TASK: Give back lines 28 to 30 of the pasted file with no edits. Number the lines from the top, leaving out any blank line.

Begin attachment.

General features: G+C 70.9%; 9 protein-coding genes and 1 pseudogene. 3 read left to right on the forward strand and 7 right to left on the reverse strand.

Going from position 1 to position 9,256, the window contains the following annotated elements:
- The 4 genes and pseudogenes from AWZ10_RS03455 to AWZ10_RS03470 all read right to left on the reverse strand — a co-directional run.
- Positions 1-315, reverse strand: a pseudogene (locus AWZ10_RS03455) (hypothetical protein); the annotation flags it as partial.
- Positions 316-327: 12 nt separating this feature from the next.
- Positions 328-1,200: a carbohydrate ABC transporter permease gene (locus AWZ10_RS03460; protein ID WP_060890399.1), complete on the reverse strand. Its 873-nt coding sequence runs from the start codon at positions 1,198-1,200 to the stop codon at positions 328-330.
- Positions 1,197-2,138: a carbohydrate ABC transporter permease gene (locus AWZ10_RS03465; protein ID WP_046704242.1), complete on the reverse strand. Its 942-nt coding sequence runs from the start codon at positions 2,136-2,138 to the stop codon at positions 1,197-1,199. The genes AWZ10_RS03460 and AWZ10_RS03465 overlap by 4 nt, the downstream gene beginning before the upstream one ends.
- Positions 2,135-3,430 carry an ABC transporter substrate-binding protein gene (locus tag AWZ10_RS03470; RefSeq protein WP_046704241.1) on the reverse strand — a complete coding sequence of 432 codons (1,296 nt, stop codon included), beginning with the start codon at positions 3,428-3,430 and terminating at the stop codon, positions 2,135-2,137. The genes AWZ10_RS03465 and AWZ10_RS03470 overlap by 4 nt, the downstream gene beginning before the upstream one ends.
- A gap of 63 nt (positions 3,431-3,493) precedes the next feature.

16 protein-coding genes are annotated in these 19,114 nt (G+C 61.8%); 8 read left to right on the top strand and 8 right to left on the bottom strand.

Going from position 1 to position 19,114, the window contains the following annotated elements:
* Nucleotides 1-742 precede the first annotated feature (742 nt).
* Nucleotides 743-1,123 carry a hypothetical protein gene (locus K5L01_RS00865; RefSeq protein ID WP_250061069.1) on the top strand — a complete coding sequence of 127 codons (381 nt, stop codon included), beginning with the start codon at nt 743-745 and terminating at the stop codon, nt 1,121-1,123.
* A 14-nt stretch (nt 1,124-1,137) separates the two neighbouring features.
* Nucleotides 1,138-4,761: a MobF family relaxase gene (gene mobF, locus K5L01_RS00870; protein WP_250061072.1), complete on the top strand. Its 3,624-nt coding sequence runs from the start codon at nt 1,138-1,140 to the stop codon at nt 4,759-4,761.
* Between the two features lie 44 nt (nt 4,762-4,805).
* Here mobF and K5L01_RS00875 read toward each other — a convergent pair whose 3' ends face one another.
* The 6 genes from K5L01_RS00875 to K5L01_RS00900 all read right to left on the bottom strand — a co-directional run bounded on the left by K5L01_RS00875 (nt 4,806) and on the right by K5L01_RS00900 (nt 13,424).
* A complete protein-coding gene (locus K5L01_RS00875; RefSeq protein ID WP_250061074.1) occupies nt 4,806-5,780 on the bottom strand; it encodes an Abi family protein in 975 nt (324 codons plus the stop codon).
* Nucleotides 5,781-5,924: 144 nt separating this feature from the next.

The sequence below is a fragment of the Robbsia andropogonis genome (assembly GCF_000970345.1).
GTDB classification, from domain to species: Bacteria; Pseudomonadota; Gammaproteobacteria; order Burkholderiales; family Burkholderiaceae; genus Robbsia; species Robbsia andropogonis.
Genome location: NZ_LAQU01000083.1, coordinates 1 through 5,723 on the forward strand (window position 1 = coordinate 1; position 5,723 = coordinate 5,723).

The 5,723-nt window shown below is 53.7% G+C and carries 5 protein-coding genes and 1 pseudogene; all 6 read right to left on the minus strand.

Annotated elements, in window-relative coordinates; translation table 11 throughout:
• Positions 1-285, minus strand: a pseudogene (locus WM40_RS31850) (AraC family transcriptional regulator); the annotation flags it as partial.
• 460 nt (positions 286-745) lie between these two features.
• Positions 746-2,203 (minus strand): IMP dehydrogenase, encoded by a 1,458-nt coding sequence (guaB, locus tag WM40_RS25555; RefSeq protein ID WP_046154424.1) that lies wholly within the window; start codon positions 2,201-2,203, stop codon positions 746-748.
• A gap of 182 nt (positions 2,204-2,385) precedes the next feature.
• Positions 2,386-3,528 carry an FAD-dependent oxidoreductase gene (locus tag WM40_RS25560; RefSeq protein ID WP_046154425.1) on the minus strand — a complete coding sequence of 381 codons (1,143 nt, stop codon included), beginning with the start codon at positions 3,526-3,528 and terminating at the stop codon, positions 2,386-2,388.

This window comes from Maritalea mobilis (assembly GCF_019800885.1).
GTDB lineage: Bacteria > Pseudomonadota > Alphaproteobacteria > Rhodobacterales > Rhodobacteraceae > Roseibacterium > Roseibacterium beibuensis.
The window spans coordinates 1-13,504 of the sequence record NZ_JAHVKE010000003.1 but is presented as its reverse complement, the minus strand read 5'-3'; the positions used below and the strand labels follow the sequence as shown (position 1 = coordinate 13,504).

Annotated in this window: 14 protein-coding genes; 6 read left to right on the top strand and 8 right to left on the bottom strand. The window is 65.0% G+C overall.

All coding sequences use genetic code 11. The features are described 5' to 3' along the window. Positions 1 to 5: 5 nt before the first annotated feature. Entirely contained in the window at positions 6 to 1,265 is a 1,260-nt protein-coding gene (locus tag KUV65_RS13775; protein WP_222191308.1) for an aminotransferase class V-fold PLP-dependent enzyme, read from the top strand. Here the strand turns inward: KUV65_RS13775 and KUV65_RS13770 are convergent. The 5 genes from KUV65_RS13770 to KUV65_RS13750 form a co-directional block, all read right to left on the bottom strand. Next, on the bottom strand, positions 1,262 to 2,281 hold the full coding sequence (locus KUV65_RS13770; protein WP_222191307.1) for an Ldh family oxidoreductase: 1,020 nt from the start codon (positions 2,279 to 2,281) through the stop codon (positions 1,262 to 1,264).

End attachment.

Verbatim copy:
• Positions 746-2,203 (minus strand): IMP dehydrogenase, encoded by a 1,458-nt coding sequence (guaB, locus tag WM40_RS25555; RefSeq protein ID WP_046154424.1) that lies wholly within the window; start codon positions 2,201-2,203, stop codon positions 746-748.
• A gap of 182 nt (positions 2,204-2,385) precedes the next feature.
• Positions 2,386-3,528 carry an FAD-dependent oxidoreductase gene (locus tag WM40_RS25560; RefSeq protein ID WP_046154425.1) on the minus strand — a complete coding sequence of 381 codons (1,143 nt, stop codon included), beginning with the start codon at positions 3,526-3,528 and terminating at the stop codon, positions 2,386-2,388.